Out of the article came “Five Strides on the Banked Track”, the seminal book on Derby that is in such demand that it disappears from libraries and sells on Amazon for as much as $650. Little Brown did an initial small printing, and the book disappeared (including my copy).

So after all these years after the demise of the original Roller Derby, after Rollerjam came and went, modern Roller Derby is here. And Frank is thrilled. He has watched games on the internet and is amazed that a successful game can be played on a flat track and that, different from the original enterprise, it has become a movement, a therapy, for those engaged.

Shortly after Joan Weston’s tragic death from a debilitating disease, Frank was asked to write her obituary for the New York Times magazine, and he wrote such a beautiful tribute that the genesis for Rollerjam developed for the two producers in Tennessee. That the game ultimately failed was really a fault of the attraction they ultimately presented: a writer-created banked track story of good and evil with cages, helicopters, you name it. But the skaters were wonderful; a number are in Roller Derby, and three of the men were important parts of the World Cup Champion USA team.

http://i.cdn.turner.com/si/2010/writers/frank_deford/05/19/roller.derby.revival/Joan_Weston.jpg (Please click link to see Frank’s article on Joan Weston and the return of Modern Roller Derby)

It was just a few years after Rollerjam ended, with the memory of a skating game in people’s minds, that April and her crew brought in modern Roller Derby. I mentioned this connection to Frank and he was very pleased.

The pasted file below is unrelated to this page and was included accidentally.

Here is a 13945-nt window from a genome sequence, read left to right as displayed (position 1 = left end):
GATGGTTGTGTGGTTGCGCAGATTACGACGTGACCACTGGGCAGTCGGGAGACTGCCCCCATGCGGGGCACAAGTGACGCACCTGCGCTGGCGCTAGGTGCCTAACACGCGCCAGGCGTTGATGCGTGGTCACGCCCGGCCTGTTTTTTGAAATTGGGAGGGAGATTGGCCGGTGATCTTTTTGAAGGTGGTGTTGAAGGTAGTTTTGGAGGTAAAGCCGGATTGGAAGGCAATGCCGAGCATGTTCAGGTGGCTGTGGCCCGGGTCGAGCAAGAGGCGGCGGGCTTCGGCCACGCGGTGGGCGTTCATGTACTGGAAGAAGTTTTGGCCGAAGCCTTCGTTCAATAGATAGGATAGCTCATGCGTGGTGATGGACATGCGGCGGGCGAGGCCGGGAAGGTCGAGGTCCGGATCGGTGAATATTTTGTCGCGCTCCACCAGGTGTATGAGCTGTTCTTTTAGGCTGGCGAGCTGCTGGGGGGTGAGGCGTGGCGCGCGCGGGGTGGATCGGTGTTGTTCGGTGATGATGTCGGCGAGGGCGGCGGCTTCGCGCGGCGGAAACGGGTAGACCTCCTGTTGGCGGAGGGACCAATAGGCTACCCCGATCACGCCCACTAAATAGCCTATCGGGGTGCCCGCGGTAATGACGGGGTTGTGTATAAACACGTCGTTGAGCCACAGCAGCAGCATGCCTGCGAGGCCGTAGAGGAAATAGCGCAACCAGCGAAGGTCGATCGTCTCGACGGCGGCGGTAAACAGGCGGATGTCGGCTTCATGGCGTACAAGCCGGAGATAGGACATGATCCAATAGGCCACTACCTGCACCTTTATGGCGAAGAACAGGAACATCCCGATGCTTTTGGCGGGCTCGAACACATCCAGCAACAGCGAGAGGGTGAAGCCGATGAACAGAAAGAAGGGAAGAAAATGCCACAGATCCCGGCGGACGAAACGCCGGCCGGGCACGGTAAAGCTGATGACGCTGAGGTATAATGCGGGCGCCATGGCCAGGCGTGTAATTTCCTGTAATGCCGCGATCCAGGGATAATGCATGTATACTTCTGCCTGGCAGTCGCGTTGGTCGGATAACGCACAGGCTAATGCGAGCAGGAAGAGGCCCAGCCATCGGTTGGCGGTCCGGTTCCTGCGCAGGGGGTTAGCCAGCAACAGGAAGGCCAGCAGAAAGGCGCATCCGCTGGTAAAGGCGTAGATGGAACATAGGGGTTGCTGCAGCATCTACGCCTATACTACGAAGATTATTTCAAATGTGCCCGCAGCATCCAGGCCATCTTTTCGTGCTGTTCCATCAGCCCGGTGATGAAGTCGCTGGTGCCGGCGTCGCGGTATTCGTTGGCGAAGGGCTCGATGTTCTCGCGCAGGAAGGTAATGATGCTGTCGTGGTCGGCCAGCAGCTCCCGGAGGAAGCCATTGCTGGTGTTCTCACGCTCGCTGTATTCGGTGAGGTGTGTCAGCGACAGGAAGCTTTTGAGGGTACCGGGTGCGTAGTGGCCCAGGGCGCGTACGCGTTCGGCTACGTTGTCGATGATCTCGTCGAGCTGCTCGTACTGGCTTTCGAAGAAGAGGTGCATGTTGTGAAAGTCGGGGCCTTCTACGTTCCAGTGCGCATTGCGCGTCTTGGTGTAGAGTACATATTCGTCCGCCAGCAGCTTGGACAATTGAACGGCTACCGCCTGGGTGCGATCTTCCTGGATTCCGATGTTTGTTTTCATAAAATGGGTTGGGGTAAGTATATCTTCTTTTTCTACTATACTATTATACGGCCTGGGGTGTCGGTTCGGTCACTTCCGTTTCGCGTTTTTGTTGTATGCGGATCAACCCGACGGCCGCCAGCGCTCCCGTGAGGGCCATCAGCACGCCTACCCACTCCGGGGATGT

“If anything I wrote helped to results in the reincarnation of Roller Derby in the 21st century, then I am happy. I loved meeting and traveling with the Derby skaters of the earlier generation, and there seems to be such a bonding and almost a therapeutic connection in today’s game that most don’t realize.

And for even more of a connection, Timothy Travaglini, an MRDA skater and member, has been instrumental in having this classic book available to today’s Derbyites, followers, and all. He is with Open road media who has just issued on line a kindle (through amazon.com) and e-book version. Please click on the link at the top of the page.

And they asked the Commissioner to write a foreward.

Let’s talk about freshies a long time ago.


Our good friend Louisa Kalimeris was so concerned about Freshies in Derby that she created this marvelous site:

https://www.facebook.com/groups/rawmeatsydney/

She was hoping if those getting into the game could exchange information and get help that their journey could be easier….and of course she was concerned about the bullying that had happened to her and almost drove her out of the sport.